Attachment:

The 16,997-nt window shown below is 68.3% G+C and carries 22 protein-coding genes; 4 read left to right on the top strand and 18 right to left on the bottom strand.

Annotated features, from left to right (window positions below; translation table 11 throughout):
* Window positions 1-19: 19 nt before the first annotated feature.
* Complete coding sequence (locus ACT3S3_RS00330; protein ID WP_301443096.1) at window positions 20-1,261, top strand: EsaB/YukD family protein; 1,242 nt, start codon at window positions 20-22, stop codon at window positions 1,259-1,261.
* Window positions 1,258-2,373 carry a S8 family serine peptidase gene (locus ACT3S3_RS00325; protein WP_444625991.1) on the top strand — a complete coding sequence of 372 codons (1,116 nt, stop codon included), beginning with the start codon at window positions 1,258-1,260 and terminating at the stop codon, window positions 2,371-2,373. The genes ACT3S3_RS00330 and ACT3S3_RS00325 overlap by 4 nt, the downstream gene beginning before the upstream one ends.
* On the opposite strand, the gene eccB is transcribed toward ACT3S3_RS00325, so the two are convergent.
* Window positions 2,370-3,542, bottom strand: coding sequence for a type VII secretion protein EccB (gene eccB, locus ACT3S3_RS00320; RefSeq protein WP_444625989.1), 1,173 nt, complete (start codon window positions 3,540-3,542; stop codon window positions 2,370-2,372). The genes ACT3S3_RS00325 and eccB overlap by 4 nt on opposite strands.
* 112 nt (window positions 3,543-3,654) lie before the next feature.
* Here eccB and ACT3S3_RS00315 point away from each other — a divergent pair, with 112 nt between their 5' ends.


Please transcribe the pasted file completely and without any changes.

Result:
The 16,997-nt window shown below is 68.3% G+C and carries 22 protein-coding genes; 4 read left to right on the top strand and 18 right to left on the bottom strand.

Annotated features, from left to right (window positions below; translation table 11 throughout):
* Window positions 1-19: 19 nt before the first annotated feature.
* Complete coding sequence (locus ACT3S3_RS00330; protein ID WP_301443096.1) at window positions 20-1,261, top strand: EsaB/YukD family protein; 1,242 nt, start codon at window positions 20-22, stop codon at window positions 1,259-1,261.
* Window positions 1,258-2,373 carry a S8 family serine peptidase gene (locus ACT3S3_RS00325; protein WP_444625991.1) on the top strand — a complete coding sequence of 372 codons (1,116 nt, stop codon included), beginning with the start codon at window positions 1,258-1,260 and terminating at the stop codon, window positions 2,371-2,373. The genes ACT3S3_RS00330 and ACT3S3_RS00325 overlap by 4 nt, the downstream gene beginning before the upstream one ends.
* On the opposite strand, the gene eccB is transcribed toward ACT3S3_RS00325, so the two are convergent.
* Window positions 2,370-3,542, bottom strand: coding sequence for a type VII secretion protein EccB (gene eccB, locus ACT3S3_RS00320; RefSeq protein WP_444625989.1), 1,173 nt, complete (start codon window positions 3,540-3,542; stop codon window positions 2,370-2,372). The genes ACT3S3_RS00325 and eccB overlap by 4 nt on opposite strands.
* 112 nt (window positions 3,543-3,654) lie before the next feature.
* Here eccB and ACT3S3_RS00315 point away from each other — a divergent pair, with 112 nt between their 5' ends.